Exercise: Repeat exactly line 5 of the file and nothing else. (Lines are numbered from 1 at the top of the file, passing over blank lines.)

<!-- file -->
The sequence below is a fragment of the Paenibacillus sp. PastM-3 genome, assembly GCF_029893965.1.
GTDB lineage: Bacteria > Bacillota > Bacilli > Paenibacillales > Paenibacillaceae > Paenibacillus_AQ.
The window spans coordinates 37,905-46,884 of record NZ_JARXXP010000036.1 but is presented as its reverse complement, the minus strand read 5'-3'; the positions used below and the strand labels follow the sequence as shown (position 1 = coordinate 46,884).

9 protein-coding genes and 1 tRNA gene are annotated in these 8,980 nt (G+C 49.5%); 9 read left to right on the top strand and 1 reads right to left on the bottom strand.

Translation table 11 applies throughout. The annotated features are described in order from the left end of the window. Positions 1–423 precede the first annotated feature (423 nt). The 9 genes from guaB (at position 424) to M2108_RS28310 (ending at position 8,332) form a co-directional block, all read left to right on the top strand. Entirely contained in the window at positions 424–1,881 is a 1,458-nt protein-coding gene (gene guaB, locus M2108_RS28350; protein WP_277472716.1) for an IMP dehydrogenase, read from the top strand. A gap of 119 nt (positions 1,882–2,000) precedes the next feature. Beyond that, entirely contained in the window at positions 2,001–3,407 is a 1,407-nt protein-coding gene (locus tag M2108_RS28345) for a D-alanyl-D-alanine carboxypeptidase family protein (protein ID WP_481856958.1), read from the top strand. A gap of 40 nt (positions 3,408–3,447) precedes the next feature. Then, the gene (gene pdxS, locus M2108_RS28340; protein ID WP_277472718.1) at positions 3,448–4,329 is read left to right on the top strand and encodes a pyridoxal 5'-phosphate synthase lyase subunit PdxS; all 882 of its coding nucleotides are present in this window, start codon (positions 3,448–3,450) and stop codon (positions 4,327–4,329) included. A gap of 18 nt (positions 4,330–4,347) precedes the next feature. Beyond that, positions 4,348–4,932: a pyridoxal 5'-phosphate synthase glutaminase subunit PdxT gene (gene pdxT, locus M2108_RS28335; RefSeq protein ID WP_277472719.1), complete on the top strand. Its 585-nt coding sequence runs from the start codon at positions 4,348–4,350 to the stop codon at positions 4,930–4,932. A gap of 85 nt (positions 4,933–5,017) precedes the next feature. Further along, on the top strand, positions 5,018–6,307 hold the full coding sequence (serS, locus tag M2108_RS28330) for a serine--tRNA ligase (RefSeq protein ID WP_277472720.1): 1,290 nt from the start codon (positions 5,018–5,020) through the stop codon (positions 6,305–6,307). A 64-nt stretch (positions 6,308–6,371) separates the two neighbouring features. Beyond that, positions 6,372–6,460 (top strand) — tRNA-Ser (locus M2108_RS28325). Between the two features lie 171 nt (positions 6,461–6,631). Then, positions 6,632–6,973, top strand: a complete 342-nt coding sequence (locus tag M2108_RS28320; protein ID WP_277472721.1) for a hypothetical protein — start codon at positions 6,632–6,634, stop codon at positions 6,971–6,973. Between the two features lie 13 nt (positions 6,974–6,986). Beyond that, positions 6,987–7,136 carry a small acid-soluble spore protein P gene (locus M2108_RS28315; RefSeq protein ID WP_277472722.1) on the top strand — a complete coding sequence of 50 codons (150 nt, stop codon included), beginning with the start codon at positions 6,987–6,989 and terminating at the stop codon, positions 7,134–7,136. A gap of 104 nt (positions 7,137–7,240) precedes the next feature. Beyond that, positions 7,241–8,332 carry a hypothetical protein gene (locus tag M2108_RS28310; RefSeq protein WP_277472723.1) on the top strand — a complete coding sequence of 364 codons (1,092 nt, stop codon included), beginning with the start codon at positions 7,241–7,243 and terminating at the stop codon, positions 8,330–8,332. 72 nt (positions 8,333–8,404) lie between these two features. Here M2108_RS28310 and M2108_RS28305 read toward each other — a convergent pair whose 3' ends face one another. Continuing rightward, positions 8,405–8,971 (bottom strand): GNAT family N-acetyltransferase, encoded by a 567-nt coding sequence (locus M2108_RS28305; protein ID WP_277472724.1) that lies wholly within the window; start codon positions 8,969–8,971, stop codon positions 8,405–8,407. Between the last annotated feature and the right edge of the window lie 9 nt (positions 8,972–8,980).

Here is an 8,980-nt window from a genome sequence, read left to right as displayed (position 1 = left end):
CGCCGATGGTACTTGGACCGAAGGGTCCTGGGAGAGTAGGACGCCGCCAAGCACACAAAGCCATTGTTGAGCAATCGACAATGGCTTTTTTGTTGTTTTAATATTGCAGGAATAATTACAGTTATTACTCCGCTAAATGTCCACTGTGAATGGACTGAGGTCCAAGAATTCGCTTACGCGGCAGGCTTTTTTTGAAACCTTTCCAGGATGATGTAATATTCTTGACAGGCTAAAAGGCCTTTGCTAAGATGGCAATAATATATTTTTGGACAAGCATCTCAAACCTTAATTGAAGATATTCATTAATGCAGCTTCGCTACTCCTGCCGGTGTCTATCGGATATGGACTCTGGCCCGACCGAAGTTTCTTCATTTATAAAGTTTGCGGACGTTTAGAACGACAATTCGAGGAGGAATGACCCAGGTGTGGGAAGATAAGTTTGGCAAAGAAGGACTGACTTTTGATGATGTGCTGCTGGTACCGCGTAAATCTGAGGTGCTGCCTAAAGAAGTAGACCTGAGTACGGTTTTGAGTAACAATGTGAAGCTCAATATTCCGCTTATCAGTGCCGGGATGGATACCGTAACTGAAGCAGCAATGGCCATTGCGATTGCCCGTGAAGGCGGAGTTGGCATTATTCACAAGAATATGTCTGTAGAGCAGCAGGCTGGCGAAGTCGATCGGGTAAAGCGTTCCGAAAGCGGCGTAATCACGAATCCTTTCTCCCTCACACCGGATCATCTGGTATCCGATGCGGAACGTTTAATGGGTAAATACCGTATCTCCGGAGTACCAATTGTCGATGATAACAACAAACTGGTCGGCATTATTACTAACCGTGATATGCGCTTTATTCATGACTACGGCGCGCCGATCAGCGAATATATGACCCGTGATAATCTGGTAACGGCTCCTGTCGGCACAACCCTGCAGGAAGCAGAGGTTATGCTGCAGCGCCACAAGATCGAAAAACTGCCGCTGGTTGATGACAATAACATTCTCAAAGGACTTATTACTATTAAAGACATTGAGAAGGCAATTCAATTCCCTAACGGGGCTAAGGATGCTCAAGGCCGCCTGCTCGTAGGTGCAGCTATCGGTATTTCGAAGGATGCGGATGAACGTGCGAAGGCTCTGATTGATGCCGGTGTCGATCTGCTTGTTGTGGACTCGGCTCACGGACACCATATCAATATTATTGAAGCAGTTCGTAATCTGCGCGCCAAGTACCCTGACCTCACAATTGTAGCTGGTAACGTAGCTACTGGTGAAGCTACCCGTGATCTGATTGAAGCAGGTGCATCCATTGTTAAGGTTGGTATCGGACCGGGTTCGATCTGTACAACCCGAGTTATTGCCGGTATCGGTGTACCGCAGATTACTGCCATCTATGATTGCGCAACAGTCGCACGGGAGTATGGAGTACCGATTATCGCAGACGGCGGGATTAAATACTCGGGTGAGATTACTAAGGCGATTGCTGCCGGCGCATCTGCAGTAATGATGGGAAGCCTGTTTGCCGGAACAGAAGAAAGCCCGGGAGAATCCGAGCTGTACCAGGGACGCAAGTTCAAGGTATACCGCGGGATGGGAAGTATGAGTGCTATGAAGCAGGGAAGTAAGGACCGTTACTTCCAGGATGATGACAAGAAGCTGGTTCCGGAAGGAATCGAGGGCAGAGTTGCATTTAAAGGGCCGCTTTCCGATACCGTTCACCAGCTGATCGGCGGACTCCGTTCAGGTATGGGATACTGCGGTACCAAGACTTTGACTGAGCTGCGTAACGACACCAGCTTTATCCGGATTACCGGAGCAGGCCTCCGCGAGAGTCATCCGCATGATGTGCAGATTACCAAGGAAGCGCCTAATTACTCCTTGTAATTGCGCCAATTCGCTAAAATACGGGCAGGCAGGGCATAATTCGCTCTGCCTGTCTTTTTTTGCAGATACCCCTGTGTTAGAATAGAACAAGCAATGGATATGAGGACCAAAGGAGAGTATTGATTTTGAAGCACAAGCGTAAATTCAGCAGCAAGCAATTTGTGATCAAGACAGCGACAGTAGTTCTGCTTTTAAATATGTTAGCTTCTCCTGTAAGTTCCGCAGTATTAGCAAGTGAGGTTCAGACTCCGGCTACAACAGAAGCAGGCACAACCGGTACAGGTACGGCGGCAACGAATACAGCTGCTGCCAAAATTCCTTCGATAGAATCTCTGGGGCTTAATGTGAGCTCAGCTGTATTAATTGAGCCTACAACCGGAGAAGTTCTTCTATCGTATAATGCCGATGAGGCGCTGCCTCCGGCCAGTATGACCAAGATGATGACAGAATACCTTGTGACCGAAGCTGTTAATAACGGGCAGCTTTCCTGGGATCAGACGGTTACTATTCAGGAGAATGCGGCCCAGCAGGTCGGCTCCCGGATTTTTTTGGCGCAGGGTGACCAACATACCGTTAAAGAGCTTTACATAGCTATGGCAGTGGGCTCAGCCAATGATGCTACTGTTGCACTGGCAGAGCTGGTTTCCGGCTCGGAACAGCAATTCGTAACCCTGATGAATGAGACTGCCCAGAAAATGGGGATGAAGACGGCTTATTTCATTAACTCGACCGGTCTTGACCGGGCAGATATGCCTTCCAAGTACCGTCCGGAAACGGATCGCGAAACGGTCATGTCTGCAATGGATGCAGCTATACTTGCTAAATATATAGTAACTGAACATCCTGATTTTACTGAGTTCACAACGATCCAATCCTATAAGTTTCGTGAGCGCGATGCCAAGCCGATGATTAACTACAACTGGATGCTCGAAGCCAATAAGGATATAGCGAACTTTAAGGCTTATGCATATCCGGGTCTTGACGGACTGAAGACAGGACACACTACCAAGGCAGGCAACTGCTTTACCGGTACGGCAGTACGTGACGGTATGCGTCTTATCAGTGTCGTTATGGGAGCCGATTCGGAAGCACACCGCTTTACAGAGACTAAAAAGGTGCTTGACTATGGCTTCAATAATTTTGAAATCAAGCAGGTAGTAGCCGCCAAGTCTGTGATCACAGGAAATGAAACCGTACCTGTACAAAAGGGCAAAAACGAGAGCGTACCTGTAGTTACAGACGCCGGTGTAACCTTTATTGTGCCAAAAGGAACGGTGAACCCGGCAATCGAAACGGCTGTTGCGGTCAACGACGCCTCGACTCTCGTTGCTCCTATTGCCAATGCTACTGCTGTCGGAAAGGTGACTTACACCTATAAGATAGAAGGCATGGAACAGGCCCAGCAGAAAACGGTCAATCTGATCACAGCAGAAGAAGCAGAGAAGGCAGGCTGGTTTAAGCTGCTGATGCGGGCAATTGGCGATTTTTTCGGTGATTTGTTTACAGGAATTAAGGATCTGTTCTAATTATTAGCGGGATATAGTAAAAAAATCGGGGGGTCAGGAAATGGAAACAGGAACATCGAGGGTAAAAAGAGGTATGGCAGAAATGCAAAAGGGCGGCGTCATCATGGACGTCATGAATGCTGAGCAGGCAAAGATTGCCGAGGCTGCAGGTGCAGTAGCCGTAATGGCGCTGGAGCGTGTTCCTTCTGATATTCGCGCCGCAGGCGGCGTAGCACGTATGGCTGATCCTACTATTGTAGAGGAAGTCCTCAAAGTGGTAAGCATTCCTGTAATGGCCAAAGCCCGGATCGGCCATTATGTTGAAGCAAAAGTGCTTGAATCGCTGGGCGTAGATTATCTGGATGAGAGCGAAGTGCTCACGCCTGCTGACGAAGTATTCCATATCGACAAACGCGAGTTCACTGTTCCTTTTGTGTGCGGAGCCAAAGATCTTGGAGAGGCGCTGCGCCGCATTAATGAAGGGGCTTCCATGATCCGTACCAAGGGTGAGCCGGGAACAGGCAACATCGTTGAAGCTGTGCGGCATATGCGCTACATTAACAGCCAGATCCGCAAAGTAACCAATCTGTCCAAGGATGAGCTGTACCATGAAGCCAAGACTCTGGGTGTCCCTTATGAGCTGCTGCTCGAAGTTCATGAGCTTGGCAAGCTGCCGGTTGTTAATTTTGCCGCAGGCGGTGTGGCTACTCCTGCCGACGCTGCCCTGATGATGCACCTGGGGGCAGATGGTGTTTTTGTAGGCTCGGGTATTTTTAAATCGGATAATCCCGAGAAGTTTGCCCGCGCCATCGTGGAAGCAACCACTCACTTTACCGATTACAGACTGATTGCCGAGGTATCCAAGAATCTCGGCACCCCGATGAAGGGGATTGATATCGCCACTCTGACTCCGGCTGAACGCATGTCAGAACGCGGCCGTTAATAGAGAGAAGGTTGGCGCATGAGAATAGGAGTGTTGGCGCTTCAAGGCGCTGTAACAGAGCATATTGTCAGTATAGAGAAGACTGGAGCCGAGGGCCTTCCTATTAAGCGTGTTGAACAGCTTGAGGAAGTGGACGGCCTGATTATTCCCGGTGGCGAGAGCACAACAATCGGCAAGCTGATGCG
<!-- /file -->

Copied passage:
Translation table 11 applies throughout. The annotated features are described in order from the left end of the window. Positions 1–423 precede the first annotated feature (423 nt). The 9 genes from guaB (at position 424) to M2108_RS28310 (ending at position 8,332) form a co-directional block, all read left to right on the top strand. Entirely contained in the window at positions 424–1,881 is a 1,458-nt protein-coding gene (gene guaB, locus M2108_RS28350; protein WP_277472716.1) for an IMP dehydrogenase, read from the top strand. A gap of 119 nt (positions 1,882–2,000) precedes the next feature. Beyond that, entirely contained in the window at positions 2,001–3,407 is a 1,407-nt protein-coding gene (locus tag M2108_RS28345) for a D-alanyl-D-alanine carboxypeptidase family protein (protein ID WP_481856958.1), read from the top strand. A gap of 40 nt (positions 3,408–3,447) precedes the next feature. Then, the gene (gene pdxS, locus M2108_RS28340; protein ID WP_277472718.1) at positions 3,448–4,329 is read left to right on the top strand and encodes a pyridoxal 5'-phosphate synthase lyase subunit PdxS; all 882 of its coding nucleotides are present in this window, start codon (positions 3,448–3,450) and stop codon (positions 4,327–4,329) included. A gap of 18 nt (positions 4,330–4,347) precedes the next feature. Beyond that, positions 4,348–4,932: a pyridoxal 5'-phosphate synthase glutaminase subunit PdxT gene (gene pdxT, locus M2108_RS28335; RefSeq protein ID WP_277472719.1), complete on the top strand. Its 585-nt coding sequence runs from the start codon at positions 4,348–4,350 to the stop codon at positions 4,930–4,932. A gap of 85 nt (positions 4,933–5,017) precedes the next feature. Further along, on the top strand, positions 5,018–6,307 hold the full coding sequence (serS, locus tag M2108_RS28330) for a serine--tRNA ligase (RefSeq protein ID WP_277472720.1): 1,290 nt from the start codon (positions 5,018–5,020) through the stop codon (positions 6,305–6,307). A 64-nt stretch (positions 6,308–6,371) separates the two neighbouring features. Beyond that, positions 6,372–6,460 (top strand) — tRNA-Ser (locus M2108_RS28325). Between the two features lie 171 nt (positions 6,461–6,631). Then, positions 6,632–6,973, top strand: a complete 342-nt coding sequence (locus tag M2108_RS28320; protein ID WP_277472721.1) for a hypothetical protein — start codon at positions 6,632–6,634, stop codon at positions 6,971–6,973. Between the two features lie 13 nt (positions 6,974–6,986). Beyond that, positions 6,987–7,136 carry a small acid-soluble spore protein P gene (locus M2108_RS28315; RefSeq protein ID WP_277472722.1) on the top strand — a complete coding sequence of 50 codons (150 nt, stop codon included), beginning with the start codon at positions 6,987–6,989 and terminating at the stop codon, positions 7,134–7,136. A gap of 104 nt (positions 7,137–7,240) precedes the next feature. Beyond that, positions 7,241–8,332 carry a hypothetical protein gene (locus tag M2108_RS28310; RefSeq protein WP_277472723.1) on the top strand — a complete coding sequence of 364 codons (1,092 nt, stop codon included), beginning with the start codon at positions 7,241–7,243 and terminating at the stop codon, positions 8,330–8,332. 72 nt (positions 8,333–8,404) lie between these two features. Here M2108_RS28310 and M2108_RS28305 read toward each other — a convergent pair whose 3' ends face one another. Continuing rightward, positions 8,405–8,971 (bottom strand): GNAT family N-acetyltransferase, encoded by a 567-nt coding sequence (locus M2108_RS28305; protein ID WP_277472724.1) that lies wholly within the window; start codon positions 8,969–8,971, stop codon positions 8,405–8,407. Between the last annotated feature and the right edge of the window lie 9 nt (positions 8,972–8,980).